Politics and History

"You're not ok, that's ok" yard sign

During the height of the pandemic, producer Charles Monroe-Kane made a yard sign — 300 of them, in fact. They read "You're not ok. That's ok." He put a few in his yard and the rest on his porch. Soon they were gone.More

A family

While caring for other human beings may be the most important work of all, it sure isn’t reflected in the pay scale. That train of thought led Angela Garbes to her book, “Essential Labor: Mothering As Social Change.”More

two brothers with different creative minds

Daniel Bergner felt frustrated and helpless back when one of his closest family members — his brother — was diagnosed as having bipolar disorder. So Bergner decided to report out other possibilities for his brother’s healing.More

a woman waiting for a job interview

Andrea Dobynes Wagner is legally, but not obviously, blind. Every time she sits down for a job interview, Andrea weighs the pros and cons of disclosure. Will telling people she has a disability help or hurt her chances?More

Two figures in the rain

Maia Szalavitz is an expert in addiction. She is also someone who has experienced it personally as a young woman. It was during that time that she came upon a concept that is only now changing how we think about recovery on a mass scale —harm reduction.
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Barbara Ehrenreich

For her book “Nickel and Dimed: On (Not) Getting by in America,” writer Barbara Ehrenreich worked at a series of minimally paid jobs. Speaking to Anne in 2003, she said was surprised to be both physically exhausted and mentally challenged by “menial” work.More

A soldier

In 2006, Alex Miller was a US Navy IT specialist, tracking pirates off the coast of Somalia. Two years later, he didn't have a home.More

a worker walks a maze

Sitting together to reflect on Barbara's years of work to shine a light on the experiences of middle and lower class Americans, her friend and colleague Alissa Quart recorded this interview with her in 2021. Ehrenreich died in September of 2022.More

rocks on a beach

Hunting for rocks at the beach seems like a harmless pastime, right? For Katie Prout, it’s been a coping mechanism, a sense of control. But when she decided it was time to get help with her mental health struggles, she was met with endless obstacles.More

A house in orange

There are small, novel, concrete and grassroots ways to provide aid to the unhoused. Actress Annabelle Gurwitch was part of an experiment, a home-stay program, where individuals share their houses with people who need a place to live.More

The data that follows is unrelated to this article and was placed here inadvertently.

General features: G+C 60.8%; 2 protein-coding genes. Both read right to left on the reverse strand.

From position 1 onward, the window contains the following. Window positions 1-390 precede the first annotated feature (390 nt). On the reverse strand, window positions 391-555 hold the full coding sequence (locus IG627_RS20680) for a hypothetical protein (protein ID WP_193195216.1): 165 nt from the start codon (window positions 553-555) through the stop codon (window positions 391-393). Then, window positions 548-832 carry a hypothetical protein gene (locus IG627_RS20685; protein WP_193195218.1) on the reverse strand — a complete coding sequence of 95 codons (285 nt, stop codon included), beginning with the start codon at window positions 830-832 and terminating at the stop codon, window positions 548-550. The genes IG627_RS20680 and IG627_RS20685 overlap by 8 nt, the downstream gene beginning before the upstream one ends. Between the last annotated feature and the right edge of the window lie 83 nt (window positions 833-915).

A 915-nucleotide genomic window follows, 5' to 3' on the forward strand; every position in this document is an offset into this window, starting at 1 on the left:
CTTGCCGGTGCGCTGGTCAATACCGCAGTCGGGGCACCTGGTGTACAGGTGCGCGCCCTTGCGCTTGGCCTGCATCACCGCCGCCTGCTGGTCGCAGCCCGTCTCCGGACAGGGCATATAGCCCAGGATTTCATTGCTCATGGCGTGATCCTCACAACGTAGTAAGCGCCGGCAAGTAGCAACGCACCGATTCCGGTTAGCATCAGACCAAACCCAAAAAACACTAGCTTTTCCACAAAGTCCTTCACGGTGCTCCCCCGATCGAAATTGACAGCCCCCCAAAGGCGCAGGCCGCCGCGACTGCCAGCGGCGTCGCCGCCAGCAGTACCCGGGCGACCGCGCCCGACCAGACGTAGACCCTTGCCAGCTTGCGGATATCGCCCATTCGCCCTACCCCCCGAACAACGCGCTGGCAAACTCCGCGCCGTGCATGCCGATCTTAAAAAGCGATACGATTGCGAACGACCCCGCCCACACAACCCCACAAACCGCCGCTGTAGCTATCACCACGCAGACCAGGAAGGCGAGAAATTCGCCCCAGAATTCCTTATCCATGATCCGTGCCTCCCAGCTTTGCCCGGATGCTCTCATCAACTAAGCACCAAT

a row of housing in blue

David Harvey’s work over the years has looked at the economy in radical ways, linking how we earn and spend with, say, geography. Among his fresh frameworks is something called "spatial justice." Steve Paulson asked Harvey what he means by that.More

a girl walks down a broken sidewalk

As a journalist, Bobbi Dempsey exposes an often hidden world of constant insecurity that isn’t quite homelessness — she specializes in writing about issues that have affected working-class women like herself.More

colorful row of houses

Justin Garrett Moore has been exploring the issue of "care architecture" for years. Moore is leading projects to address social justice and housing issues through empathy and respect for each others’ humanity.More

Michael Twitty

Michael Twitty can trace his family’s food history back to the slave cabins and Antebellum kitchens of the South. Honoring his diasporic heritage — he’s both black and Jewish — lead Twitty to the practice of identity cooking. He calls it Kosher/Soul.More

cover of "The Negro Travelers' Green Book"

Lawrence Ross delved into the "Green Book," a 1957 handbook to help black motorists find safe stops along the highway, and used it to shape a contemporary road trip that celebrated black history, culture, and business.More

Big trucks

Finn Murphy talks about his career as a long-haul driver who moves people's possessions across the country.More

Manal al-Sharif

Manal al-Sharif on how the most transgressive thing a Saudi woman could do was learn to drive.More

The Museum of Everyday Life is in Clare Dolan’s barn.

"Museum of Everyday Life" founder and curator Clare Dolan calls it "an ongoing, revolutionary experiment" — a celebration of "the mysterious delight embedded in the banal but beloved objects we touch everyday.More

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